So you’re thinking about making the jump to saltwater?  Great!  The amount of diversity, relationships between species, personalities of fishes, and the COLORS are what this hobby is all about!  A reef aquarium is something you’re not likely to become bored with…there’s always something new to see.

Let’s start with dispelling some myths and answering some frequently asked questions:

Aren’t saltwater aquariums a lot of work?

Nope!  A typical reef aquarium requires less than an hour per week.  A reef aquarium is about creating a complete ecosystem, including organisms that eat algae and recycle wastes.  This means no gravel cleaning, and no scrubbing of rocks or ornaments.  Most people find that they enjoy working on their reef tank!

Aren’t saltwater aquariums expensive?

Clarki Clownfish with Rose Bubble-Tip Anemone. This pair could be the centerpiece in a relatively inexpensive nano-reef.

They don’t need to be.  Cost is directly related to size.  Some literature on the hobby suggests buying the biggest aquarium you can afford…this would be a mistake.  Many times we see people following this advice, and then not being able to afford the proper equipment and supplies to keep everything healthy.  If cost is a concern, start small.  It is possible to create a healthy nano reef with a few colorful fish and corals in the 20-30 gallon range for less than $500.

The Basics of Reef Aquaria

One of the cool things about the hobby is that there is always something new to learn, but you don’t need to know a lot to be successful!  Jump in and get your feet wet with the basics.

Live Rock

The term may sound strange, but live rock is the most important part or a reef aquarium.  Live rock is essentially old coral skeletons that have been colonized by many new organisms that help recycle wastes.  Live rock is your biological filter.  There is no need for bio-balls, bio-wheels, ceramic media or any other forms of biological filtration.  In addition to its essential function as a filter, you will notice many invertebrates grow from live rock over time.  Feather-duster worms, crabs, and corals are very common “hitchhikers”.

Water Movement

Water needs to circulate very well in a reef tank.  It is essential for oxygenation or gas exchange, filtration, delivering foods to corals and invertebrates, and so much more.  One of the best ways to provide water movement is with a propeller pump.  These are similar to traditional powerheads, but they move greater volumes of water at slower speeds; similar to ocean currents.


Most corals available for the home aquarium are photosynthetic.  This means that they are dependent on the light you provide them with for the majority of their energy, and ultimately their survival.  Different species have certain lighting requirements, so your lighting will determine what corals you will be able to grow.  For the most cost-effective lighting options, look at T5 high-output fixtures.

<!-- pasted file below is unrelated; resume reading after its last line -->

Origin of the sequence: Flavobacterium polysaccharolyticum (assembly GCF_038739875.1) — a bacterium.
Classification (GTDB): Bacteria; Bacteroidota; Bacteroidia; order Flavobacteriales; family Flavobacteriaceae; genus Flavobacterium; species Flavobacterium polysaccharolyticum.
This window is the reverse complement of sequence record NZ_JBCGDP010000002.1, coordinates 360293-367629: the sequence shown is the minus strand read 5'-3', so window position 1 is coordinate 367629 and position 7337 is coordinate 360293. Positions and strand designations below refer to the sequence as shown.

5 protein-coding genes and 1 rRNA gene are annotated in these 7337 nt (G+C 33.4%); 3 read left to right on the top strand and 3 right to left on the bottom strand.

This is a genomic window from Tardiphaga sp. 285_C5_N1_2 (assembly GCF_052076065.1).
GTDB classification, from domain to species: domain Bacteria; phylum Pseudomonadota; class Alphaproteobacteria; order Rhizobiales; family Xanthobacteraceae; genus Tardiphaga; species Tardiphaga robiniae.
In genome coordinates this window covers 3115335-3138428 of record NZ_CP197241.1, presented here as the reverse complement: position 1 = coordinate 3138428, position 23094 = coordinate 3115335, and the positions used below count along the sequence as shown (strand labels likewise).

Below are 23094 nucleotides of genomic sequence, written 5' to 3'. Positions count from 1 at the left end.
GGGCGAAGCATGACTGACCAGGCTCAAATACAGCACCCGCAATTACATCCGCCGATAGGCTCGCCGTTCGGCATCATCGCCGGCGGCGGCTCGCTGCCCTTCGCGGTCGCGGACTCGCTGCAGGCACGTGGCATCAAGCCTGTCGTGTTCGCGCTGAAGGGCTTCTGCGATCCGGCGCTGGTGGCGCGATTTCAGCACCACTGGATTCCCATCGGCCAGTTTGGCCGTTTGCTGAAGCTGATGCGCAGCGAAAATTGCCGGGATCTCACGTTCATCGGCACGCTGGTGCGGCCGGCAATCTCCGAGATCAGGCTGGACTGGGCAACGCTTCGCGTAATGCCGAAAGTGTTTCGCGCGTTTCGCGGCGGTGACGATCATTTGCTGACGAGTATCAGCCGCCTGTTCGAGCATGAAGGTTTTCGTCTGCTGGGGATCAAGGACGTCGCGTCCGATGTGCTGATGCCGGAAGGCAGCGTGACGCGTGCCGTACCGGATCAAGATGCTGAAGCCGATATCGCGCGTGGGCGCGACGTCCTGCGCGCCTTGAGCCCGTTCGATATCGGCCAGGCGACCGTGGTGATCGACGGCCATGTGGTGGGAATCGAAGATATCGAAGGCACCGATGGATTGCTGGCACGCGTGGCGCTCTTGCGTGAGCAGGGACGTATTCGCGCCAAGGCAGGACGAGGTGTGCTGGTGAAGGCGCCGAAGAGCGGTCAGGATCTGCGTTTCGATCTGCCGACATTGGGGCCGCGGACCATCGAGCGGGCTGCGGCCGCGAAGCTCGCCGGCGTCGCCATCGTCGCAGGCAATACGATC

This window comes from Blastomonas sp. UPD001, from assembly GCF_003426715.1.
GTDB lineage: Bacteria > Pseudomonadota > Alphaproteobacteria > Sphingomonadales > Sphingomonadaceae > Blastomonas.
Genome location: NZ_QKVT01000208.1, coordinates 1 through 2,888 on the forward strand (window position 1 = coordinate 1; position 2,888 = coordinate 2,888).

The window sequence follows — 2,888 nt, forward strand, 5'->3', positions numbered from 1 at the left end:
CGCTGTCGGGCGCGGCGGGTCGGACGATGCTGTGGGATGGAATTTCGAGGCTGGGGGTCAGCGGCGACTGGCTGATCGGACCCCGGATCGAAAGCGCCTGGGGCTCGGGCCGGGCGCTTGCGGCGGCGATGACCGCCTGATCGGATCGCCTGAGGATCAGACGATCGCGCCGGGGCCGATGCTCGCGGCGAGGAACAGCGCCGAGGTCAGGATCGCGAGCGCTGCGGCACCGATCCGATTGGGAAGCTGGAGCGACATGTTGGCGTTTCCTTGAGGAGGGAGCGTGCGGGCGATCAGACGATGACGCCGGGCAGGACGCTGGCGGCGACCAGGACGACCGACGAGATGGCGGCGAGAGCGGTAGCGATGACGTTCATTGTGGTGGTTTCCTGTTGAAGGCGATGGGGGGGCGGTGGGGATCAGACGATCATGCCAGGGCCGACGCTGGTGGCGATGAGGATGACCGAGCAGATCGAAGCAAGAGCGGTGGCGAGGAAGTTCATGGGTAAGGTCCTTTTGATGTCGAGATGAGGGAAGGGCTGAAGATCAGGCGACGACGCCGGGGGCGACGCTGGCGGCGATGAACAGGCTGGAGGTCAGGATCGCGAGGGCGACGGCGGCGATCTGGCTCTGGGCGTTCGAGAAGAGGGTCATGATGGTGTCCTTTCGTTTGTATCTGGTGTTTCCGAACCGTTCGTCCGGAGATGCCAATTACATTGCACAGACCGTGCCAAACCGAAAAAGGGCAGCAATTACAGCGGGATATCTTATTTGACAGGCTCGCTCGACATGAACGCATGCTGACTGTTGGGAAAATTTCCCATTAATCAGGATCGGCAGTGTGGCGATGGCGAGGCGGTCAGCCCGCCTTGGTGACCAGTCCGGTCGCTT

Water Changes

Over time, toxic compounds build up in your aquarium water, and desirable compounds are depleted.  By changing a portion of your water on a regular basis (about 20% every 2-4 weeks), you can keep the toxic compounds diluted to safe levels, and the desirable compounds available to your reef animals.

Recommended Livestock

Just a small sample of fish and inverts we recommend for beginners.  These animals are durable, comfortable in small aquariums, and generally peaceful with other species.

Ocellaris clownfish. Active and friendly. Grows to 3.5", approx price $25

Green Chromis. Peacefull, schooling fish. Grows to 3", approx price $7.

Colorful and hardy, but may be aggressive towards other fish. Grows to 2.5", approx price $7.

Yellow Clown Goby. Very peaceful and appropriate for very small tanks. Grows to 1.5", approx price $13.

Flame Angelfish. Requires 30 gallons or larger. Grows to 4", approx price $90.

Royal Gramma. Loves to spend time in caves and under overhangs. Grows to 3", approx price $30.

Bubble Coral. An large-polyp stony coral that needs to feed on large food items.

Open-Brain Coral. Impressive feeding response as feeding tentacles emerge and draw meaty food items into a central mouth.

Fast-growing and extremely durable soft coral. Easily one of the best beginner corals.

Torch Coral. Closely resembles an anemone, but has a hard skeletal base.

Zoas/Palys. Coral polyps that live together in mats. Huge number of color variations.

Another brain coral known as "lobo" for short. Hardy and available in many color combinations.

This article is a primer for our free Beginner’s Reef Workshop on Wednesday, May 25th.  Please register here. The workshop will include  step-by-step demonstrations,  informational handouts, and more.  Snacks and beverages will be provided.  As always, we are here for all your questions!  It’s really not that hard though…so join the fun and JUMP IN!

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